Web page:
There seems to be something about mountains which appeals to the human imagination. Many will remember the huge excitement generated by Hillary and Tenzing's ascent of Mount Everest, believed then to be the first men ever to climb that massive mountain. Although lately it seems George Mallory may have beaten them to it, losing his life in the process. But now we have better technological support, Everest is climbed so frequently and with such apparent ease by both men and women, that it's no longer considered newsworthy. People are literally queuing up to climb it.

 

George Mallory wasn't the only person to lose his life climbing mountains. Everest alone has claimed more than 100 lives, but still people clamour to climb it. And the same thing is true of most mountains. Young people, people in their twenties and thirties often with young families, die climbing mountains. Mountains are dangerous areas, yet still human beings are drawn to mountains, and some seem to have a desperate need to climb them.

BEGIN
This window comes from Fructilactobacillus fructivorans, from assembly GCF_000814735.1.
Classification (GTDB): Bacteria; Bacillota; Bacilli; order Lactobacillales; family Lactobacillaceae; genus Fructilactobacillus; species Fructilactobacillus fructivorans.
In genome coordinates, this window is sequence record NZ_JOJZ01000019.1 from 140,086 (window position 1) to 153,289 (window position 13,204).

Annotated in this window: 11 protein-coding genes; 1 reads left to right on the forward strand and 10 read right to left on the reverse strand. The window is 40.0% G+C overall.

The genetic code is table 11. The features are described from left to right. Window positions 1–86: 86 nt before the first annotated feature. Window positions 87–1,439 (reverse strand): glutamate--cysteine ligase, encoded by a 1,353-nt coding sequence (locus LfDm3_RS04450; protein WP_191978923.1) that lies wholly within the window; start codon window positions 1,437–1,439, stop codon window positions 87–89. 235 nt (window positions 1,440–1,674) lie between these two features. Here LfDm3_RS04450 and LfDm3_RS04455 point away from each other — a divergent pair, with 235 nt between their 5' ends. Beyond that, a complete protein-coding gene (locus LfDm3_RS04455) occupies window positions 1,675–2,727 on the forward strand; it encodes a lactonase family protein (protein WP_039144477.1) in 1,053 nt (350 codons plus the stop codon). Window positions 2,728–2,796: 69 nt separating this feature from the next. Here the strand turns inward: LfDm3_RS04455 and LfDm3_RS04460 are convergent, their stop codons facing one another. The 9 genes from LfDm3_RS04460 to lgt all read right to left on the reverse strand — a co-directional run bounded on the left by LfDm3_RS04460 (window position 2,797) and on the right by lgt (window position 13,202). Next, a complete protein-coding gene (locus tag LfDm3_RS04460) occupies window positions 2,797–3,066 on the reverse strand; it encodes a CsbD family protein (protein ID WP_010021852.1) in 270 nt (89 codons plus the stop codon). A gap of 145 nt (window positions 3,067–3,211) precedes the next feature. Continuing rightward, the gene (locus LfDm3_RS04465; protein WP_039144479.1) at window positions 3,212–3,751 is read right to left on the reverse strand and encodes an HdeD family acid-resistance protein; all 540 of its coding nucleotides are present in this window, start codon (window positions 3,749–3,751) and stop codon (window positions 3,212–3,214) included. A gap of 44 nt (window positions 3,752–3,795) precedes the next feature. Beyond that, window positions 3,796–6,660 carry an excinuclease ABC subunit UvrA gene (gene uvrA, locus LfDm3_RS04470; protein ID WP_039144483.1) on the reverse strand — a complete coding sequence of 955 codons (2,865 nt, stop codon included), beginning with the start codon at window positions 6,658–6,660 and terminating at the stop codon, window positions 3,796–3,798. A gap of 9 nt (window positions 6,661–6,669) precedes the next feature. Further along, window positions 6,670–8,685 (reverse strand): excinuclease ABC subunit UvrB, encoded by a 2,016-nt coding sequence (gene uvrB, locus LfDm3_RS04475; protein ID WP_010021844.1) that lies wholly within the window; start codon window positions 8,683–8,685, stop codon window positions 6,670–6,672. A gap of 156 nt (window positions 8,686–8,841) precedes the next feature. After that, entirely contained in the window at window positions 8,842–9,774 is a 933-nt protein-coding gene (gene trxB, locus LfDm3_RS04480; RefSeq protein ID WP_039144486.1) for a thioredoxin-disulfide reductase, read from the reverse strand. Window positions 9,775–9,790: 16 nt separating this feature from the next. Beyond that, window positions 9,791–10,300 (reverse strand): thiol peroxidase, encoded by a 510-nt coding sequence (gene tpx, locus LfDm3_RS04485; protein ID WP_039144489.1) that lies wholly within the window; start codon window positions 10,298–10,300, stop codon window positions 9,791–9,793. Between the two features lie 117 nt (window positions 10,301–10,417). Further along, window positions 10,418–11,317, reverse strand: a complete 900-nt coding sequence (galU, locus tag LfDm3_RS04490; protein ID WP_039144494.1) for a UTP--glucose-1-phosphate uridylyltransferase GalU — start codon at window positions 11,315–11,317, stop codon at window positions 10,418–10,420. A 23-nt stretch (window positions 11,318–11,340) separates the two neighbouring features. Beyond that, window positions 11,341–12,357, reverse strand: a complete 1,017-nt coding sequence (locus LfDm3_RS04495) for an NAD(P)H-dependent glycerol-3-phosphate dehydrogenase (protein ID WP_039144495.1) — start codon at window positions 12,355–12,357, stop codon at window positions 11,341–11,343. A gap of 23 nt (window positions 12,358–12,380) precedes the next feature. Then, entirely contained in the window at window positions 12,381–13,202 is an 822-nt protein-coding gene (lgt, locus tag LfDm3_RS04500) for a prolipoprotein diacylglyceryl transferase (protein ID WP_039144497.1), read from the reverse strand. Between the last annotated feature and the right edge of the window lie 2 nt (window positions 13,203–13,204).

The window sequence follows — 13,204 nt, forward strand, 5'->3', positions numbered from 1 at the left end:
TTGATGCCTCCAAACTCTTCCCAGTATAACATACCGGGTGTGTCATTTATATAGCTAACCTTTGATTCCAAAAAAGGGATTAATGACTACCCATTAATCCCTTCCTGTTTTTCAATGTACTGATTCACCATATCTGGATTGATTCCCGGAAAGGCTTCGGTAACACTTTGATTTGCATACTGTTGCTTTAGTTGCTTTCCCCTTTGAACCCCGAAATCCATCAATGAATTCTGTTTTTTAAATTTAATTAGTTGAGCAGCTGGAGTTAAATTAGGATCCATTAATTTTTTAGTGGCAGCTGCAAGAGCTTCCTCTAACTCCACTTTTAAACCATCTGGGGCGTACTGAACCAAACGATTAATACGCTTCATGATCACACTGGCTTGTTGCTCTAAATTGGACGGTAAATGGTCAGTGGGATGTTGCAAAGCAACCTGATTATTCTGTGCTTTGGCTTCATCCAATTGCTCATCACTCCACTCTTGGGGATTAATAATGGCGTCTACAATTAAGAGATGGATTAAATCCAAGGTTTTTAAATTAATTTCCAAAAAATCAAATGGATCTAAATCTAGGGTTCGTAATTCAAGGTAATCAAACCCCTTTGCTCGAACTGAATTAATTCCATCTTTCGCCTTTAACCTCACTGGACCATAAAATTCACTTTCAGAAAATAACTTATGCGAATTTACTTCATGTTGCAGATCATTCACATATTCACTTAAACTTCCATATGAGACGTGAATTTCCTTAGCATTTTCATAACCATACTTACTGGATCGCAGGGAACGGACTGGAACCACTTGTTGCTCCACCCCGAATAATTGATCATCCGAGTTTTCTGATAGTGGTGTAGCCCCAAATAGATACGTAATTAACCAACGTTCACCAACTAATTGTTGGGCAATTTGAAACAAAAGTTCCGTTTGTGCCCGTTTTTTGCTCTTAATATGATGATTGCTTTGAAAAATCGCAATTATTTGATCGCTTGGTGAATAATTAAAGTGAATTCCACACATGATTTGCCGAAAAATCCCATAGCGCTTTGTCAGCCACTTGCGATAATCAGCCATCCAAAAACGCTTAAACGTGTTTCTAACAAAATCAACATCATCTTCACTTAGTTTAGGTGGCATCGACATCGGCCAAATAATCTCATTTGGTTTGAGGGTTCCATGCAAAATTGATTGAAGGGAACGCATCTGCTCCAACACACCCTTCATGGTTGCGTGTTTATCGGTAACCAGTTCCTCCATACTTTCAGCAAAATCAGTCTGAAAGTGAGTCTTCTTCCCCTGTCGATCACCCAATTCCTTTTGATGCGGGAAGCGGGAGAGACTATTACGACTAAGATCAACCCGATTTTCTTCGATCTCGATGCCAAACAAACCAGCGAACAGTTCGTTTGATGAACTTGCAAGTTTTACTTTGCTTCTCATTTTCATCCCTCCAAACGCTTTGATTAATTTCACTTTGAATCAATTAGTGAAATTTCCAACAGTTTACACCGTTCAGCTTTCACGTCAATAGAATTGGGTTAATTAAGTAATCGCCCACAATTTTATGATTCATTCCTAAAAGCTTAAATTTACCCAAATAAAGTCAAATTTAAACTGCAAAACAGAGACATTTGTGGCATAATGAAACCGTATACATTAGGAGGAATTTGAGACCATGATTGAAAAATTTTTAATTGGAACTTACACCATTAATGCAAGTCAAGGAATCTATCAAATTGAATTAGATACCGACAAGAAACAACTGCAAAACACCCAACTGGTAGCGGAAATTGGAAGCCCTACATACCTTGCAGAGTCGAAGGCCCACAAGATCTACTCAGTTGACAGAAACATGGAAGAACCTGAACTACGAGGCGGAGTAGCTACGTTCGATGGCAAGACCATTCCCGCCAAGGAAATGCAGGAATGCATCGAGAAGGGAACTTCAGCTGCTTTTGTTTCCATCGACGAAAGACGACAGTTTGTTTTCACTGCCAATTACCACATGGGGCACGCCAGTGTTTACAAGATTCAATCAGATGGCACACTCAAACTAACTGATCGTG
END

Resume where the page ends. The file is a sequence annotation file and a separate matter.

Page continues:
No-one seems to know quite what the attraction is. Perhaps it's the satisfaction of physical challenge, of pitting yourself against the elements. Perhaps it's getting away from it all, the chance to step back from life for a while. For us lesser mortals who may just about manage to stagger up Snowdon or Scafell once in a while, it might be the thought of the amazing panoramic view from the top - if you're lucky enough to hit a day when the peak is free from cloud. But for most mountaineers the answer usually seems to be, "Because it's there!"

 

Or perhaps it's something to do with God. There's certainly a feeling of being close to the wild and untamed elements of nature on a mountain, a feeling which has long been associated with holiness. Somehow, when people come face to face with the vastness and the majesty of the earth, they perhaps sense something of God.

 

From the beginning of the Bible certain mountains were considered to be holy places, places where you might meet with God. Moses met God on a mountain and learned God's name, and then used to regularly meet with God on Mount Horeb. In the New Testament, Jesus took Peter, James and John up a mountain, and was there transfigured before them. That transfiguration confirmed the holiness, the deity of Jesus.